In fact, adding one gram of red peppers to your meals can help in reducing appetite and increase fat-burning, especially for people who do not regularly eat peppers. 

Take note, though, that red peppers have no effect on people who are used to eating spicy food regularly, meaning it is related to eating tolerance, and its effects die down eventually. 

Furthermore, the researchers in animal studies further added that capsaicin might combat certain forms of cancer, like lung, liver and prostate cancer [11]. However, the observed anti-cancer benefits of capsaicin are far from being proven in humans; hence, you must take all of this with a big grain of salt.

7. Fenugreek helps control blood sugar

Fenugreek is commonly used in Ayurveda for libido and masculinity enhancement purposes. However, its effects on testosterone levels are a bit blurry and still inconclusive. 

But what shines brighter about fenugreek is its ability to help control blood sugar. Fenugreek has the plant protein 4-hydroxy isoleucine content, which is known to help with the function of the hormone insulin [12]. 

Numerous human studies recommended taking at least one gram of fenugreek extract on a daily basis to lower blood sugar levels, particularly in people with diabetes [13]. 

8. Sage improves brain function and memory

Sage derives its name from the Latin word Salvere, meaning to save. This spice had a long history for its healing benefits during the middle ages and was even utilized in preventing the plague.

Present research reported that sage might be able to enhance brain function and memory, particularly in people with Alzheimer’s disease, which is attributed to a drop in the level of acetylcholine (referring to a chemical messenger in the brain). Sage prevents the breakdown of acetylcholine [14]. 

In addition, a 4-month study was conducted among 42 people suffering from mild to moderate Alzheimer’s disease. The researchers found that the sage extract was shown to release great improvements in brain function [15].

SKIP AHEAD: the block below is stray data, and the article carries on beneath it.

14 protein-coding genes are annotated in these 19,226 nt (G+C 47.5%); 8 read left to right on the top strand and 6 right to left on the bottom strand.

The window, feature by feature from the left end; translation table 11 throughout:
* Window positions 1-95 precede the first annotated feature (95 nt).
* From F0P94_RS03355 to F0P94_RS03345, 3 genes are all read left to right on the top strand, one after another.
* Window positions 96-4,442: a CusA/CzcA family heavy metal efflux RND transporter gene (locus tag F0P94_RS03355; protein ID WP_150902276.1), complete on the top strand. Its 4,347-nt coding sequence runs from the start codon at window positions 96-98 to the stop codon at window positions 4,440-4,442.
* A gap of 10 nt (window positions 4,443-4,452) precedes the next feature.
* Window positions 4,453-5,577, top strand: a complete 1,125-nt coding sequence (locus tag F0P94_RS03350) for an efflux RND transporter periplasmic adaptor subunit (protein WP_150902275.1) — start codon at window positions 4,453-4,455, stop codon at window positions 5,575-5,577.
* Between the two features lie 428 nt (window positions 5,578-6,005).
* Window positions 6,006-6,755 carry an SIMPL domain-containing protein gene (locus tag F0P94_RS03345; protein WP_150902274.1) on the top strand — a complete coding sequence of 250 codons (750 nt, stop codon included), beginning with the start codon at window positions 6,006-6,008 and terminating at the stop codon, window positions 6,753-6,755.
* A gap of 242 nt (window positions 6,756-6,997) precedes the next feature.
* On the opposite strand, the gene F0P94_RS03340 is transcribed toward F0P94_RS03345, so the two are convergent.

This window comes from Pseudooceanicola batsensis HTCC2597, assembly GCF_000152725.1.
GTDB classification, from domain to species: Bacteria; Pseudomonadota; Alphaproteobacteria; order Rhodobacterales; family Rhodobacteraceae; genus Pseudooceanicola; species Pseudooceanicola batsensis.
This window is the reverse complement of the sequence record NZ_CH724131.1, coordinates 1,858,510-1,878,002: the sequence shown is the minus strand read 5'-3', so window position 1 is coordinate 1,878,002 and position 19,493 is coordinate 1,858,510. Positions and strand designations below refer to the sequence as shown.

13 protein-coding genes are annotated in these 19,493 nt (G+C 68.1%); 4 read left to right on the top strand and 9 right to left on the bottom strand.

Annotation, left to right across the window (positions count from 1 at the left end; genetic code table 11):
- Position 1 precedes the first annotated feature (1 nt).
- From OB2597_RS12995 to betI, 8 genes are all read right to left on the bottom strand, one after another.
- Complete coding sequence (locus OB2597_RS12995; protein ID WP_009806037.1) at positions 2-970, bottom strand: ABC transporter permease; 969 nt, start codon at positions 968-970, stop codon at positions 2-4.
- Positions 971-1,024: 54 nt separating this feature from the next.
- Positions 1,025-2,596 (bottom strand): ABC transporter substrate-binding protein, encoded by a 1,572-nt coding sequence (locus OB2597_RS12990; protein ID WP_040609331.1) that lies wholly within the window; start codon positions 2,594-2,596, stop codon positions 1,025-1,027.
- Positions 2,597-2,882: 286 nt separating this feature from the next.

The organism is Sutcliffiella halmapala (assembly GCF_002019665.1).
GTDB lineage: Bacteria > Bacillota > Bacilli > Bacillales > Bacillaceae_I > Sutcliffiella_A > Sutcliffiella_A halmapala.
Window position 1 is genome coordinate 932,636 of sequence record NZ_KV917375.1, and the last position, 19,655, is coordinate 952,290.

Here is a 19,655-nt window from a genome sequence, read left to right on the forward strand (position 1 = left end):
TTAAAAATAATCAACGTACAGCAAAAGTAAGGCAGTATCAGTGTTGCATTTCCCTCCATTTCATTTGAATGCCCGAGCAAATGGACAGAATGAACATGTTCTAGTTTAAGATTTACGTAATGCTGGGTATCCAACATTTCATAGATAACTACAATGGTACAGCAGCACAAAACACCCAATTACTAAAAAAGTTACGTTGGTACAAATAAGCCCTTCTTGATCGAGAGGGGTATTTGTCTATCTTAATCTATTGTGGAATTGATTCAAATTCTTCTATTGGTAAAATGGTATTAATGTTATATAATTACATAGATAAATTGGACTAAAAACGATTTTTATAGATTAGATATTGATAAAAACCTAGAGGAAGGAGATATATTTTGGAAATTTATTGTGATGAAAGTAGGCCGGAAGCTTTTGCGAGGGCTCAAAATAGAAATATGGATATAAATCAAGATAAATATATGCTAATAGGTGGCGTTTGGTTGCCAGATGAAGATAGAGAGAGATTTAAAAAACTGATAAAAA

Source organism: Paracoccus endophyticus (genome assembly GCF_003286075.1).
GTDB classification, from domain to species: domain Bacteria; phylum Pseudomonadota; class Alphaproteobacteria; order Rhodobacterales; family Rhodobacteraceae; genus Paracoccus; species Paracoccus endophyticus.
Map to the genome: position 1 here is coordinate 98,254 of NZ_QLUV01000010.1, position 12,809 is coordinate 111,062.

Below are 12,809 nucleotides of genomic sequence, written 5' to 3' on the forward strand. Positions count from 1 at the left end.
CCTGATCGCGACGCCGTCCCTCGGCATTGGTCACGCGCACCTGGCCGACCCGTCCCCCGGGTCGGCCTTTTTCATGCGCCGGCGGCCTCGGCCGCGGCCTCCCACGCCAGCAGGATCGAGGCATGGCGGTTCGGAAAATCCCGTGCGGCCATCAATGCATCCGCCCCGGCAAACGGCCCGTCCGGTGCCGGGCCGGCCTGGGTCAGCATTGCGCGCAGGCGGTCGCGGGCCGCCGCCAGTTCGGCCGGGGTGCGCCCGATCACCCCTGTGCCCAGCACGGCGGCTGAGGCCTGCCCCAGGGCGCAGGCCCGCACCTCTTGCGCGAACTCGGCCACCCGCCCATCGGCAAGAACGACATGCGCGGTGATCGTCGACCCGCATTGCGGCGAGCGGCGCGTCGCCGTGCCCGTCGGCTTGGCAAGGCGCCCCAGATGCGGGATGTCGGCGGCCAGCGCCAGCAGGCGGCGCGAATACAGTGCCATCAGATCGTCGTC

9. Holy basil fights infections and boosts immunity

This is not regular basil or Thai basil, holy basil is, in fact, a sacred herb in India. Research studies have proven that holy basil can stop the growth of a range of bacteria, yeasts and molds [16]. 

In another study, health experts also found that holy basil can strengthen the immune system by increasing particular immune cells in the blood [17].

Holy basil has also been linked to lowered blood sugar levels before and after eating, as well as managing anxiety and anxiety-related depression [18]. 

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[1] http://www.academicjournals.org/journal/AJBR/article-abstract/8D4DEA111465
[2] https://www.ncbi.nlm.nih.gov/pubmed/21538147 
[3] https://www.ncbi.nlm.nih.gov/pubmed/19930003 
[4] https://www.ncbi.nlm.nih.gov/pubmed/16190627 
[5] http://www.bmj.com/content/337/bmj.a2313 
[6] https://www.ncbi.nlm.nih.gov/pubmed/10784271
[7] https://clinicaltrials.gov/ct2/show/NCT01383161 
[8] https://www.ncbi.nlm.nih.gov/pmc/articles/PMC4818021/ 
[9] https://pubmed.ncbi.nlm.nih.gov/16621751/ 
[10] https://www.ncbi.nlm.nih.gov/pubmed/22378725 
[11] https://www.ncbi.nlm.nih.gov/pubmed/2519832 
[12] https://www.ncbi.nlm.nih.gov/pubmed/19337956 
[13] https://www.ncbi.nlm.nih.gov/pubmed/11868855 
[14] https://www.ncbi.nlm.nih.gov/pubmed/12895683 
[15] http://onlinelibrary.wiley.com/doi/10.1046/j.1365-2710.2003.00463.x/abstract 
[16] https://www.ncbi.nlm.nih.gov/pubmed/12732427 
[17] https://www.ncbi.nlm.nih.gov/pubmed/21619917 
[18] https://www.ncbi.nlm.nih.gov/pubmed/8880292 

Photograph: NoShanti/Envato